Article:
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Why West Bengal’s Covid infection rate is at 1.36, much higher than India’s 0.78

According to a top Bengal official, the Delta variant was found in nearly 90 per cent of the cases registered in the state in the past fortnight.

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Kolkata: West Bengal’s effective reproduction rate for Covid-19 — a measure of how fast the infection is spreading within the population — witnessed a sharp rise in the past week and government officials have blamed the Delta variant or B.1.617.2 for this.

On 8 June, Bengal’s R value was 0.4, which reached 1.36 Thursday.

According to a top official of the state’s health department, the Delta variant, which was first identified in Maharashtra, was found in nearly 90 per cent of the cases registered in the past fortnight.

“The state has witnessed an infectious strain that spreads to four persons from one affected person, and this took the state’s R to 1.36,” the official, who wished to remain unnamed, told ThePrint.

At 1.36, West Bengal’s R value is much higher than the national R, which dropped to 0.78 in the last two weeks. India’s R is the lowest it has been since the pandemic hit the country last year.

According to Professor Soumitra Das, director of the National Institute of Biomedical Genomics (Kalyani), B.1.617.2 is the predominant variant in the state.

“B.1.617.2 has outplayed all other strains. In Bengal, this is the predominant variant. Double mutant strain is an important factor that contributed to the rise of R value,” he told ThePrint.

“Apart from that, the Covid appropriate behaviour is also an important factor. In fact, the month-long lockdown brought the infections down. But the strain is still there and people should not put their guard down.”

Meanwhile, Professor Partha Majumdar, also from NIBMG, agreed with government data and said: “The Delta variant is highly infectious. It is true that around 90 per cent of total samples are showing the double mutant strain B.1.617.2 variant. Once the strain enters, it infects fast.

ThePrint reached West Bengal’s Health Secretary N.S. Nigam for a comment via calls and text messages but no response was received till the time of publishing.

According to the World Health Organization, B.1.617.2 has a substantially higher growth rate than other circulating variants in India, suggesting potential increased transmissibility. It was classified as a ‘variant of concern’ by the WHO on 10 May.

West Bengal’s health department also claimed that the state’s present R was calculated on old data, when the caseload was much higher last week. A senior health department official noted that with cases decreasing every day, the R must have also gone down now.

In the first week of June, the state was registering over 7,000 cases daily, which fell sharply to about 4,450 daily cases in the second week.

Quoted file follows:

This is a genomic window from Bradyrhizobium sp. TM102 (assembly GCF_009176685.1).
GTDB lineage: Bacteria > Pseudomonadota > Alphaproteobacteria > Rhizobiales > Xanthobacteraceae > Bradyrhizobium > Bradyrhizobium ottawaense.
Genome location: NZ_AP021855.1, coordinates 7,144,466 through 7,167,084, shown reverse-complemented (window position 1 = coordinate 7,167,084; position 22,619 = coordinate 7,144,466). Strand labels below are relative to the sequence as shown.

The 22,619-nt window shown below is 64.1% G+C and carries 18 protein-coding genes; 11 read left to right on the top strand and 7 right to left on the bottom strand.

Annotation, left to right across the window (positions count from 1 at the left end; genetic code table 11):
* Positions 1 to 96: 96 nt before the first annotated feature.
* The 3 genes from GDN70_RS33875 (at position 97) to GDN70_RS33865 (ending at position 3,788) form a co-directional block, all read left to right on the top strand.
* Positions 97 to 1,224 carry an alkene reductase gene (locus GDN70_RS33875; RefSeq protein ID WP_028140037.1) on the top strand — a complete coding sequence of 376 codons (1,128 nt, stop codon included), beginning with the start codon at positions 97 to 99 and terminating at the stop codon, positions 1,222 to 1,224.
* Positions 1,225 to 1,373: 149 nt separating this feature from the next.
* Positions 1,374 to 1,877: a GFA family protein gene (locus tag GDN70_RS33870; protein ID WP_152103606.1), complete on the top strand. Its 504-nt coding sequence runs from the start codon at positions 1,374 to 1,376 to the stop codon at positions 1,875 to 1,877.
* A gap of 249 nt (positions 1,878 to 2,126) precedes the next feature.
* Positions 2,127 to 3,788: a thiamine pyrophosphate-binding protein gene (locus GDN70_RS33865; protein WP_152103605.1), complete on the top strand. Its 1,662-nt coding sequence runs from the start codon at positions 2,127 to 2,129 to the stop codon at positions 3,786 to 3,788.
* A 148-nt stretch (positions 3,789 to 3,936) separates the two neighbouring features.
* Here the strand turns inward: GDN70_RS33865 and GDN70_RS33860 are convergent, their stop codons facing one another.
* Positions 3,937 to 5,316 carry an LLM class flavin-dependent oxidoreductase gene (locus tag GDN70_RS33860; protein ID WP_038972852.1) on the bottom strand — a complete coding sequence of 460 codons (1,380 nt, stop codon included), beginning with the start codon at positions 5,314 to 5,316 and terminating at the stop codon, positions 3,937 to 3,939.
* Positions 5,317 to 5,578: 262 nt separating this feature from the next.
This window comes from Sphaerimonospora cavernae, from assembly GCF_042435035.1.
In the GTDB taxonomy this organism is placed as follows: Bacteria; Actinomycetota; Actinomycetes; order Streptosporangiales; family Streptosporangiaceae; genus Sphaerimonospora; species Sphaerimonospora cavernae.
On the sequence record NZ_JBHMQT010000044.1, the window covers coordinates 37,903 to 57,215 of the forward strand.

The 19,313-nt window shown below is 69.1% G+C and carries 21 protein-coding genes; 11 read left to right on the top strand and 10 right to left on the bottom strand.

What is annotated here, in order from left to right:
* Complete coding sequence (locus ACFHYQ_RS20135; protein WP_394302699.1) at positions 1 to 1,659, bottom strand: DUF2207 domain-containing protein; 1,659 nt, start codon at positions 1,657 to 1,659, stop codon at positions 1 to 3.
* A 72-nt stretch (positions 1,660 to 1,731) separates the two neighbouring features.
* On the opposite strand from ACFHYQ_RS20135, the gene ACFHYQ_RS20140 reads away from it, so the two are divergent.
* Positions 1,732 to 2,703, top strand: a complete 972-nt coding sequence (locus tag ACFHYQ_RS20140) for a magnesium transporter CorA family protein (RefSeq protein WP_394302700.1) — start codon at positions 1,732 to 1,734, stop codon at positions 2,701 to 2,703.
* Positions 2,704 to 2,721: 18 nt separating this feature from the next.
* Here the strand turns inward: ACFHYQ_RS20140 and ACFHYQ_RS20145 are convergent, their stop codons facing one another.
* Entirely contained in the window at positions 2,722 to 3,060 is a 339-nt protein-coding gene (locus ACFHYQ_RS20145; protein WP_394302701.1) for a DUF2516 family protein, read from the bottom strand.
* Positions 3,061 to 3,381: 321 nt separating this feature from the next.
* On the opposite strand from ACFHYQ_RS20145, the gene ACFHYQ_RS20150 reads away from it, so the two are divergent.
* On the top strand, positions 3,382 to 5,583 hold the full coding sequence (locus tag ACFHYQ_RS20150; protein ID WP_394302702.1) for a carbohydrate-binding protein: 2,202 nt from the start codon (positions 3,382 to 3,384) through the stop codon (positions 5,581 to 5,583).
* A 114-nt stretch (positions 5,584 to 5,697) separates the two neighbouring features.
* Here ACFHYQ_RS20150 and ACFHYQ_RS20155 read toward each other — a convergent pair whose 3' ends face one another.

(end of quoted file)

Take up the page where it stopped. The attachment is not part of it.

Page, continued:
The Mamata Banerjee-led government has also extended restrictions till 30 June. However, some relaxations have been implemented, including limited operations of market places, malls, restaurants, and government and private offices.

Also read: Flagged new strain in Feb to central govt, NIV but no action was taken: Maharashtra Covid adviser

Delta variant on the prowl in West Bengal

According to a senior scientist associated with the government, as many as 90 per cent of the Covid samples that were sequenced last week showed the presence of the Delta variant.

“Our R value was high last month and it touched around 2, but then it again fell below 1. Around 30 to 40 per cent samples were then detected with the Maharastra double mutant strain. But it shot up last week again, with around 90 per cent of the samples showing double mutant strain. Cases of full families getting infected from one person were reported to us,” the scientist, who wished to remain unnamed, told ThePrint.

“Reading R value is a dynamic thing and it keeps changing. This week, our cases are falling daily, which means R value will also fall eventually,” he added.

Professor Majumdar, who is also the national science chair of Government of India, noted that the “R value may change”, however, “the Delta variant will take over now. Soon we will get all samples showing this double mutant strain”.

According to government officials, the situation is being monitored closely and the travel restrictions in the state will not be lifted till the variant is brought under control. A mandatory negative RT-PCR certificate is required to enter the state, at present.

Ajoy Chakraborty, the state’s director of health services, said, “We have been able to control the infection rate. We are opening up in a phased manner considering all factors. Every factor is being monitored closely by experts.”

The state’s positivity rate — percentage of people who are found to be infected by the virus from those who are being tested — has fallen to 6 per cent in June from a steep 30 per cent in April, after a 45-day lockdown.

According to government data, on 16 June, the state vaccinated around 1,16,772 people. And till now, a total of 1,82,46,371 people have been vaccinated, which is around 20 per cent of the total population.

In the 18-44 age group, a cumulative 19,96,535 people have been vaccinated since the drive began last month, noted the West Bengal health department’s official data.

Also read: Doctor operates on MP woman to remove tumour from brain. It turns out to be white fungus


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